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Saturday, February 11th 2006

The 1st Successful U.S. Heart Transplant?

Almost without dispute the first successful heart transplant was done in South Africa on December 3, 1967 by Dr. Christiaan Barnard.

In the U.S. from what I can tell Dr. Adrian Kantrowitz in Brooklyn, NY attempted the first U.S. heart transplant just days after Barnard but failed. Here’s Time Magazine’s article from 1967 on the two operations.

Last week, in two hospitals separated by almost 8,000 miles of Atlantic Ocean, the historic juxtaposition happened and the heart transplants were performed. The physicians who performed them thus reached the surgical equivalent of Mount Everest, followed automatically by the medical equivalent of the problem of how to get down —in other words, how to keep the patient and transplant alive.

In this, the team at Brooklyn’s Maimonides Medical Center, headed by Dr. Adrian Kantrowitz, admitted “unequivocal failure.” Their patient, a 19-day-old boy, died 6-½ hours after he received a new heart.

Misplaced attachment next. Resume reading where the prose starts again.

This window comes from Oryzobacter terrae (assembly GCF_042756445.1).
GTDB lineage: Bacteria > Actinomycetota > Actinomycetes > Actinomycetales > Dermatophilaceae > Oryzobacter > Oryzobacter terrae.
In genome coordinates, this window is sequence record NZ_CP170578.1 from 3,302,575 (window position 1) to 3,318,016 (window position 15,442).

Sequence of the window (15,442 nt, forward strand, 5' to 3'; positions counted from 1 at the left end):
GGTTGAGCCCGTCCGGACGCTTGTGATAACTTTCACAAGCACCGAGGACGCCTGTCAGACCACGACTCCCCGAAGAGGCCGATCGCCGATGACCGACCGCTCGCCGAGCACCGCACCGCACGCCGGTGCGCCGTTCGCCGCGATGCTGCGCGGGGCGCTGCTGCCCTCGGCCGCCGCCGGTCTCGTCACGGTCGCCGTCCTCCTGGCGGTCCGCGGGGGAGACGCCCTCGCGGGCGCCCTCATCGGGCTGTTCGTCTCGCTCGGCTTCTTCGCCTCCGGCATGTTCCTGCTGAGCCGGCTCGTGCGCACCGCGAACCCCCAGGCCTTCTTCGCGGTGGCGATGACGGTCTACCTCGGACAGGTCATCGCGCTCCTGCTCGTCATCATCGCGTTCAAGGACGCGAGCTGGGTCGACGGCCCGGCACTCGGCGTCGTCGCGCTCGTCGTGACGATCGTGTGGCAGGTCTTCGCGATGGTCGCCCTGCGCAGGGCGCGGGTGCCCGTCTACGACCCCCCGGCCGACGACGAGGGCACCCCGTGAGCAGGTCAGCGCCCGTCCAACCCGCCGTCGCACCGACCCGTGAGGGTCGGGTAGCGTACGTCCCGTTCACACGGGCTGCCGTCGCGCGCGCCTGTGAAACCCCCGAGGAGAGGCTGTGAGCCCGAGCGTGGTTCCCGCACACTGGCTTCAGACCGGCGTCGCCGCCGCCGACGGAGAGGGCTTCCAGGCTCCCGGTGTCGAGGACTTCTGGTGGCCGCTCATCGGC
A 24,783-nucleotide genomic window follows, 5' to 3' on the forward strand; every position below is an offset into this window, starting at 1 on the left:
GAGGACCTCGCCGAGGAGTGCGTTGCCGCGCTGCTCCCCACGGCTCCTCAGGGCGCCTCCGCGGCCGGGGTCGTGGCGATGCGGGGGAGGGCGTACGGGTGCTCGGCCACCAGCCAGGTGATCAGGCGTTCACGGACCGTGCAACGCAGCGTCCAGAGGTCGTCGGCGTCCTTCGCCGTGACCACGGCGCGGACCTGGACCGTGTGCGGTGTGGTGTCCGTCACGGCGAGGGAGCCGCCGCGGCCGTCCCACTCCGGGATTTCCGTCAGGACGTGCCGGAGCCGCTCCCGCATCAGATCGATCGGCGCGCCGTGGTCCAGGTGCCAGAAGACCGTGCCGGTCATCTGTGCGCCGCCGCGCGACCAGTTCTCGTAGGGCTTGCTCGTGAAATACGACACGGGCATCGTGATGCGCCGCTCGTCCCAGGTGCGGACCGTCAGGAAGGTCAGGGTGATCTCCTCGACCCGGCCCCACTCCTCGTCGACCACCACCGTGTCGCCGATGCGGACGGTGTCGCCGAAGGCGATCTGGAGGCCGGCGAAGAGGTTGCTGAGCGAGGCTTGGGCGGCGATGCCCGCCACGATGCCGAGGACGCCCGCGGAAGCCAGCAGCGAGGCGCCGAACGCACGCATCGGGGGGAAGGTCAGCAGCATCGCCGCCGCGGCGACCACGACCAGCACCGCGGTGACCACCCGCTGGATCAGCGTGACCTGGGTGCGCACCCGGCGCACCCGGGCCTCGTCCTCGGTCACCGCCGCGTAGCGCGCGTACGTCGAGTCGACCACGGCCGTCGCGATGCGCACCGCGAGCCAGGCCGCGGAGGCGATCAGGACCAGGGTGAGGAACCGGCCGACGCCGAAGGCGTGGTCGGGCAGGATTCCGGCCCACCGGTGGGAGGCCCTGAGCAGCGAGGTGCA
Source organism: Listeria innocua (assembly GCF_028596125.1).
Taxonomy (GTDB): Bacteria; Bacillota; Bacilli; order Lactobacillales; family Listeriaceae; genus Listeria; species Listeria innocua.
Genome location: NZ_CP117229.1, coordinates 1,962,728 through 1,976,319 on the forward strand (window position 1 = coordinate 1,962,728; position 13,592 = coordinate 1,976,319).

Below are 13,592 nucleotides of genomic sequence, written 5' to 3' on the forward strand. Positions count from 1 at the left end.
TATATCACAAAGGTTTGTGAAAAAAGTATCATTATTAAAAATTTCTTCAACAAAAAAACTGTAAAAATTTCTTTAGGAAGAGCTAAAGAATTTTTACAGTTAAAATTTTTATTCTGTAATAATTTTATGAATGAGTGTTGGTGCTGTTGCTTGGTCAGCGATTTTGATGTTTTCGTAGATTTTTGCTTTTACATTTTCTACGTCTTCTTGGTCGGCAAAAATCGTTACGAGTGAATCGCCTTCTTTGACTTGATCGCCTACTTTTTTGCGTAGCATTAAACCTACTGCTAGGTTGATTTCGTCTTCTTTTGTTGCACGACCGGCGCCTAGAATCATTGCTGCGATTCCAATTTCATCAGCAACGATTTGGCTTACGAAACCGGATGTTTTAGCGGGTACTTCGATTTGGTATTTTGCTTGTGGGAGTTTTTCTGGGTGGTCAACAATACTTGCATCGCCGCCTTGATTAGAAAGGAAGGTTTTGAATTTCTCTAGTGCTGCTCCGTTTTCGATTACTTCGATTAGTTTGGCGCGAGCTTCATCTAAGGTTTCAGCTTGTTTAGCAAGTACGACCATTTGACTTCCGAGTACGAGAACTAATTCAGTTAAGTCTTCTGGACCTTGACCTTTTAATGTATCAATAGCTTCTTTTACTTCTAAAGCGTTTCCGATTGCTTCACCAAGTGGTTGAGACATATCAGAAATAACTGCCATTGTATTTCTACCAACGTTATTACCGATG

But who performed the first successful U.S. transplant? I bring this up because Dr. Shumway, who may have the closest thing to a consensus in terms of the claiming the first U.S. heart transplant, has passed away.

However numerous sites, including a history collection at the University of Texas and St. Luke Hospital in Houston’s, cite Dr. Denton Cooley as performing the first U.S. heart surgery. Certainly Dr. Cooley was and is a bit of a self promoter, even at this point in his life as I heard him speak but a couple months ago.

The date cited for Dr. Shumway’s first transplant is January 1968. Dr. Cooley’s first transplant was May 1968.

So what gives? Well, one thought I’m coming up with is the definition of “success”. Dr. Shumay’s 56 year old patient survived for only 2 weeks in pretty miserable conditions. Dr. Cooley’s first attempt, just three and a half months later, lived for almost 7 months.